> Software engineering just isn't that hard.

That doesn't even make sense. Software engineering is using software to solve problems. How hard software engineering is depends entirely on the problem you are trying to solve.


Software engineering just isn't that hard. Tedious yes, but not remotely difficult.

Come back and say this after you’ve had to fix concurrency bugs or had to maintain some overseas contractor’s terrible codebase with no documentation.


Both of those sound tedious, neither of them sound particularly hard.


Would it qualify if time was a factor?

I think you could almost say: if those things aren't hard you are working to slow and if you are bored you could benefit by raising your own expectations for yourself?


I have; I was a software engineer for over a decade before I moved up through architecture and laterally into product. Those problems are tedious. Not difficult.


While I agree that there are parts of software engineering that are merely 'tedious' rather than 'hard', there are definitely parts that are legitimately 'hard' too. Just because you've had a particular set of experiences that you've classified as tedious doesn't mean your perspective represents the totality of the industry.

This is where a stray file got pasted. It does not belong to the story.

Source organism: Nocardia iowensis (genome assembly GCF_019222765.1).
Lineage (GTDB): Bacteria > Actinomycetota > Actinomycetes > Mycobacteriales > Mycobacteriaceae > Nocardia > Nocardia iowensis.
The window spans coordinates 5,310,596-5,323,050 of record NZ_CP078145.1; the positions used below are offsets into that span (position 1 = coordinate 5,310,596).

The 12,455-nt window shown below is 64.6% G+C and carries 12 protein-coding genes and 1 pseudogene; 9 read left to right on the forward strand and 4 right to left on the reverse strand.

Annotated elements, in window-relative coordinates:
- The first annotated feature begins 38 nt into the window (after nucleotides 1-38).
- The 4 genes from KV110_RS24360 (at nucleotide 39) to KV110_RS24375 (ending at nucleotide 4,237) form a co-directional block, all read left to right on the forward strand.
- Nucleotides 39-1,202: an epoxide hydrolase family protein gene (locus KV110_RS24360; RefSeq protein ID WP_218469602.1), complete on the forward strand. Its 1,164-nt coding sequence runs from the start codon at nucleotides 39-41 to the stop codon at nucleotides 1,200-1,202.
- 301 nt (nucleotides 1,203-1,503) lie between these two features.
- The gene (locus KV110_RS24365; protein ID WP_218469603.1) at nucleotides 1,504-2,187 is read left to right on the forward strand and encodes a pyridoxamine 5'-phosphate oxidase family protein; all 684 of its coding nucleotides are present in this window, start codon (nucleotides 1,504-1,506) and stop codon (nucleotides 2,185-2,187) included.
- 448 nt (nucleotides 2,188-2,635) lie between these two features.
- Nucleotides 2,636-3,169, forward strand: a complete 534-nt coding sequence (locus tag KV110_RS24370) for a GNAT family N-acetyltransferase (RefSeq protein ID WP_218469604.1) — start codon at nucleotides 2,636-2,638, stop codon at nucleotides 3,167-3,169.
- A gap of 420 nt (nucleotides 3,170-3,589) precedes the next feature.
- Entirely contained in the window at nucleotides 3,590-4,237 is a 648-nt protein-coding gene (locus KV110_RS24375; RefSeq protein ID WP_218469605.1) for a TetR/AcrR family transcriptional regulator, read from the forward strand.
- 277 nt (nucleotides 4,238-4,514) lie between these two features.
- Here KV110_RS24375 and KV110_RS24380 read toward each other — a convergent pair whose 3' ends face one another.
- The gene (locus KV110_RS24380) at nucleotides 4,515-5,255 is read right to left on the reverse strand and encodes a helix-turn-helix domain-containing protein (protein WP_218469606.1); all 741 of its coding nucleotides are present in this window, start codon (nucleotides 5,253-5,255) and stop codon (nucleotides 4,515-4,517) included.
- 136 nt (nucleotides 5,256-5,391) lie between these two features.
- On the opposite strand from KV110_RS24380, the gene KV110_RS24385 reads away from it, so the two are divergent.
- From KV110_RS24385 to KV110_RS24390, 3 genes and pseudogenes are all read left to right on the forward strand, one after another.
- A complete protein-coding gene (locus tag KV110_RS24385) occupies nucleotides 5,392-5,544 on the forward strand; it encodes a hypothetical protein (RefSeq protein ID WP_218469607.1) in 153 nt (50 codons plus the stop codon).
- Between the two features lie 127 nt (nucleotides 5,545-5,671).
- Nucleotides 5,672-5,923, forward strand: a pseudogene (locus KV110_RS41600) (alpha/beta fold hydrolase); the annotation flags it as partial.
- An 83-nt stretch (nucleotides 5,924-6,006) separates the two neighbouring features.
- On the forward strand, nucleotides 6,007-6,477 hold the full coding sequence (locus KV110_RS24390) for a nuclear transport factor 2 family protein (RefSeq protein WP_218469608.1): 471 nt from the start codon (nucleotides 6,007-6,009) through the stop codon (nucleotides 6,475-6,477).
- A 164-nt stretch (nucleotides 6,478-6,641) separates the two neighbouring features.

The problem here is that 'hard' is dimensionless and relative. There are people in Australia right now storming the gates of hell with a shovel and a hose because that's the job they signed up for. If that type of work is on the spectrum, I can't really think of anything in software/systems engineering that's 'hard'.


That sounds more like courage to me. Many of those shovel and hose carrying people would not make very successful software developers from my experience.

It takes a certain kind of mindset; attention to detail and an ability to visualize and work at high levels of abstraction.

To do it well, that is. Copy-pasting framework cruft until it sort of works is simply boring and the world would be a better place if we stopped doing that.


Hard as in unpleasant, obviously not. Hard as in mentally challenging, obviously yes.


10 years ago everything was tedious but possible because you had full control. Now it's super easy until impossible/difficult.


> Now it's super easy until impossible/difficult.

That's interesting, I've never thought of it this way. I'm bored out of my mind at work more often than not due to not having full access to a monolith where it's actually possible to understand/work on the whole thing. Instead, I have to work until I hit a black box/3rd party and I have to either work around it or knock on the black box and ask the proprietors for help. I know that's a generalization, but it's a real cost of componentization of everything into services and the like, at least in the web world. It's _super_ fucking easy to get like 95% to a solution to almost anything on the web, but that last 5% where you spend the most time is like a constant root-canal.


Do those once and you’ve done them a hundred times.